Sorry about the delay, I finally sat down to write the recap! I usually have tons of immediate thoughts about what went right, what went wrong, what i could have done different. But it happened, I had the perfect race. I guess I can Tarantino this race recap since most of you already know the result. 3:20:59. I’m a 3:20 marathoner and qualified for Boston!
This smile sums it up: i’ve been extremely content and overwhelmingly happy with the outcome.
The week of the race was littered with ups and downs. The weather wasn’t looking favorable and I was afraid I was catching a cold. My diet the week of the race consisted of carbs, water, nuun, zicam, vitamin c, and a few nights of 9+ hrs of sleep.
I had a few pep talks from clients and friends when the forecasted wind started stressing me out. Basically, I was ready to trash my goals for a sub 3:30 marathon because of the wind, but was quickly reminded that I trained super hard for this race, i’ve ran in crappy conditions all year and I could do this if I raced smart. Saturday came and I was feeling confident and ready to run.
My bib number was perfect: 2600. I know it’s a little superstitious, but the bib from the Parks Half Marathon I did in September was 2612 and i’ve had good vibes about 26 this entire training cycle. This was the first time running a marathon that the miles didn’t scare me. I was prepped and ready to run 26.2 miles, I was only nervous about the weather.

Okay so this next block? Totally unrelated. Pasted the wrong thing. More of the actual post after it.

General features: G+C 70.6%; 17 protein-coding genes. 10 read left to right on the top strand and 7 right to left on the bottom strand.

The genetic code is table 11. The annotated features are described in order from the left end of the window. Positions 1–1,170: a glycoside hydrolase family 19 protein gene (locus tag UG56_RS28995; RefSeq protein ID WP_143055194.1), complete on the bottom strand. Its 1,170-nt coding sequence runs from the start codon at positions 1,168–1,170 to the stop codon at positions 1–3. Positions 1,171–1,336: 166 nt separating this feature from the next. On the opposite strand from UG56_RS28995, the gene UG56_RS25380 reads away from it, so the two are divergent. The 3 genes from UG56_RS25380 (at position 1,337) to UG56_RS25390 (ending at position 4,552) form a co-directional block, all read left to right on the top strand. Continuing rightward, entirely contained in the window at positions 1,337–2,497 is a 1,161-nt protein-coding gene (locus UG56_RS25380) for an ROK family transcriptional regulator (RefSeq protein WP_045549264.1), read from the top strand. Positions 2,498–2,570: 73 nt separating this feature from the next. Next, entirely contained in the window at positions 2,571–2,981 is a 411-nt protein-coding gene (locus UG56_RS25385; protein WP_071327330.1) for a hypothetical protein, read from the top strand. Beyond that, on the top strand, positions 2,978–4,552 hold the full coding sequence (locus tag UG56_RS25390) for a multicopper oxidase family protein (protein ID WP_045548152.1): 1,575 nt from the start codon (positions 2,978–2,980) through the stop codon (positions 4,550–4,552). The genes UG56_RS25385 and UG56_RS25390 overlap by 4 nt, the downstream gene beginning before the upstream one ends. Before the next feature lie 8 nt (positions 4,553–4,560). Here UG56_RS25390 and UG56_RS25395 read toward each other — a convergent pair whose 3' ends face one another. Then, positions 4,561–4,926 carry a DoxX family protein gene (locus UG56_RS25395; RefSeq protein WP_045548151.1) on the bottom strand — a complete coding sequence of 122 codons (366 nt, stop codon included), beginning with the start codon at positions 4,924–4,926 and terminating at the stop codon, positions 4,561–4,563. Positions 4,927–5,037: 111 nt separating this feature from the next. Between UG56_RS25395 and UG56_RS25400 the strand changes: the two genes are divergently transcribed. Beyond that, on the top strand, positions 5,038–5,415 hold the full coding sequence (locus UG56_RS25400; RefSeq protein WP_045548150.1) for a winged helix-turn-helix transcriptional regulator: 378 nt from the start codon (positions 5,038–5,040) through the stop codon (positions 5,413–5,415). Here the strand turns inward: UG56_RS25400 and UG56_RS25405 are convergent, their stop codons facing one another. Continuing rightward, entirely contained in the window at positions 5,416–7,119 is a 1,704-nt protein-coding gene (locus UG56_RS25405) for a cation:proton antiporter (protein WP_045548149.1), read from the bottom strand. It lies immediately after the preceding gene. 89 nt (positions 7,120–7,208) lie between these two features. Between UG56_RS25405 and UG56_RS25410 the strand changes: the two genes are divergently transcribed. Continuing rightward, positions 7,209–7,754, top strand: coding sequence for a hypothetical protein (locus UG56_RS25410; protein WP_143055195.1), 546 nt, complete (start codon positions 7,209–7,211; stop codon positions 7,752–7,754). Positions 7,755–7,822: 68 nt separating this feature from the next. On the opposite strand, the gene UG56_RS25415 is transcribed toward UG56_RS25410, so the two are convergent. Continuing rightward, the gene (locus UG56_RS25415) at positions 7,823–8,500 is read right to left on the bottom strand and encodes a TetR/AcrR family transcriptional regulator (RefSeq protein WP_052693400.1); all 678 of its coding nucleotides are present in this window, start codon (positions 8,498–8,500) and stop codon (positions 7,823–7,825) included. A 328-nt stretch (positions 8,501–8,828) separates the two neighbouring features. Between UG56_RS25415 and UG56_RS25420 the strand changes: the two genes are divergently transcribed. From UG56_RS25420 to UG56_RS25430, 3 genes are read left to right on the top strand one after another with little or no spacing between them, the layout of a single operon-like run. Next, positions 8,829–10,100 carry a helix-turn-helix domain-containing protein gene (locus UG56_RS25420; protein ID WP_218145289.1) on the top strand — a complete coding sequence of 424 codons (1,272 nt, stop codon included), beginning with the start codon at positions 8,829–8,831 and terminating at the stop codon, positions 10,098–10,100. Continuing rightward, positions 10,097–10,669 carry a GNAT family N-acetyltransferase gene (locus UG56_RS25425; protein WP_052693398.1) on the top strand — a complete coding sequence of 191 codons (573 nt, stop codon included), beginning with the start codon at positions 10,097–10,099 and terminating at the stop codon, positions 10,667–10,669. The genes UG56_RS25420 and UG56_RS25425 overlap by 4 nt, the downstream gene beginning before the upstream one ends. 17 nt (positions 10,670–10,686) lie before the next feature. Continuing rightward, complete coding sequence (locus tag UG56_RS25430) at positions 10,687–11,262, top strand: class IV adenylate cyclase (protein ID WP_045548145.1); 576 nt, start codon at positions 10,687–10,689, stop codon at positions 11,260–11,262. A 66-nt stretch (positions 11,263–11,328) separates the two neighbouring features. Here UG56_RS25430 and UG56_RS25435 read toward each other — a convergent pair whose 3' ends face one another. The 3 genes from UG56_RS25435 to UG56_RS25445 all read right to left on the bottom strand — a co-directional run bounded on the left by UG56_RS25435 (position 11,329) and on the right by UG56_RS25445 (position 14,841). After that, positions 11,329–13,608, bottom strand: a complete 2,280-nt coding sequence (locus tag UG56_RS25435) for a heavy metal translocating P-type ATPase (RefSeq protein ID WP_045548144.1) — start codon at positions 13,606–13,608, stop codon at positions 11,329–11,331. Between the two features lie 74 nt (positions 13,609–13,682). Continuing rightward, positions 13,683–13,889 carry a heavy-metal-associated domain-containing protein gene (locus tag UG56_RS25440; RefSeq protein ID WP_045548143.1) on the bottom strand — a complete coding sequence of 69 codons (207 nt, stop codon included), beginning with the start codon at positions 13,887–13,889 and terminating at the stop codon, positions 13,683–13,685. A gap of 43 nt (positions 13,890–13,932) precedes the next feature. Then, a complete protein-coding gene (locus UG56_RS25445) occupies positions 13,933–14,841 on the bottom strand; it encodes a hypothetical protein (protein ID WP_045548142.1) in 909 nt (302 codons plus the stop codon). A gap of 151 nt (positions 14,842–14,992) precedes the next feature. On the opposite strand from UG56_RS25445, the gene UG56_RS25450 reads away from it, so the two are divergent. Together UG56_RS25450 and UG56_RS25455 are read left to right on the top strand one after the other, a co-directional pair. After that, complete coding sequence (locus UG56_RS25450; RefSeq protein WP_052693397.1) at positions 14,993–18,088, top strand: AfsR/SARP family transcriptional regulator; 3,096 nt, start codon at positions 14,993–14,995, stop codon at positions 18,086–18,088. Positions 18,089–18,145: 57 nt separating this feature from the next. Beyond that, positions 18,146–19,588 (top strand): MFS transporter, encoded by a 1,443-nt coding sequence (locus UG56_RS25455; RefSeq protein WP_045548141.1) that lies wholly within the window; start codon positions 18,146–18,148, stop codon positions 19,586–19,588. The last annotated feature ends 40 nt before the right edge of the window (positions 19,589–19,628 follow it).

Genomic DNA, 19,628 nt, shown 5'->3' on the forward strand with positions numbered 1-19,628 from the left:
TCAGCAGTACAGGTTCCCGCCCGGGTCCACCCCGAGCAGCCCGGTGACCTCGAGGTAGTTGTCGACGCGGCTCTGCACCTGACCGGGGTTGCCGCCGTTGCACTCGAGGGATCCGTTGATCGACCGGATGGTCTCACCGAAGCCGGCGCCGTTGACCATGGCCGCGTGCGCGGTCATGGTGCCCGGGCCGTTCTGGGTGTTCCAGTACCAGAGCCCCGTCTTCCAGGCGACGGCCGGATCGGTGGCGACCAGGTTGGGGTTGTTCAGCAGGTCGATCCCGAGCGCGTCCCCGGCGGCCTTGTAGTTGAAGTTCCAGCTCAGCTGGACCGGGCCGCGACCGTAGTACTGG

I had pasta for dinner and the rest of the night was spent finalizing my playlist, hydrating & eating, charging electronics, choosing what to wear for the windy morning, and coming up with a game plan for the windy race.
The plan was to go out slower than goal pace for the first 10 miles in order to conserve energy that might be wasted against headwind. I kept telling myself that the Hansons Brooks Method I used, trained me for the back half of the race, not the beginning. The book said the first 10-16 miles should feel good. And that was my plan. Make sure the first 16 feel good and comfortable while staying close to goal pace. Then i could reassess and start speeding up. According to the weather and the course map, the wind was blowing from the west, and the last 6 miles were heading back to Philly, eastward. At mile 20, cross your fingers, pray for a tailwind and if worse comes to worse, you made it to 20 miles you push as hard as you can and don’t stop.
Game plan in place.
The next morning came quickly, but i felt good. I was prepared to do my best, I trusted the training and my race plan. The hotel (the Sonesta) had shuttle service to the start, which was pleasant. It was cold out, but not awful. I used the bathroom, got right back in line and used it again 20 minutes later–best advice for a marathon, don’t wait until you have to go to the bathroom, just get in line cause you will.
I headed to the start corrals, focused on positive thoughts, my breathing, making sure shoelaces were double knotted and comfortable, Garmin was on, and the sunrise… it was pink and orange and beautiful.
Then we started. My playlist began and I settled easily into an 8:00ish/pace. As usual during a big race there was crowding in the early miles and i wasn’t about to fight it and waste energy. I settled right behind the 3:35 pace group and stayed there for 4 miles.
My ipod was playing super relaxing music, just what i wanted to keep my breathing normal and pace slow. This was probably the first time during a goal race I wasn’t feeling any pressure or anxiety while running. My inner dialogue was a lot of: “this feels too easy. Good, it’s supposed to feel easy, it’s only mile 5.” I kept holding myself back doing anything stupid so early on.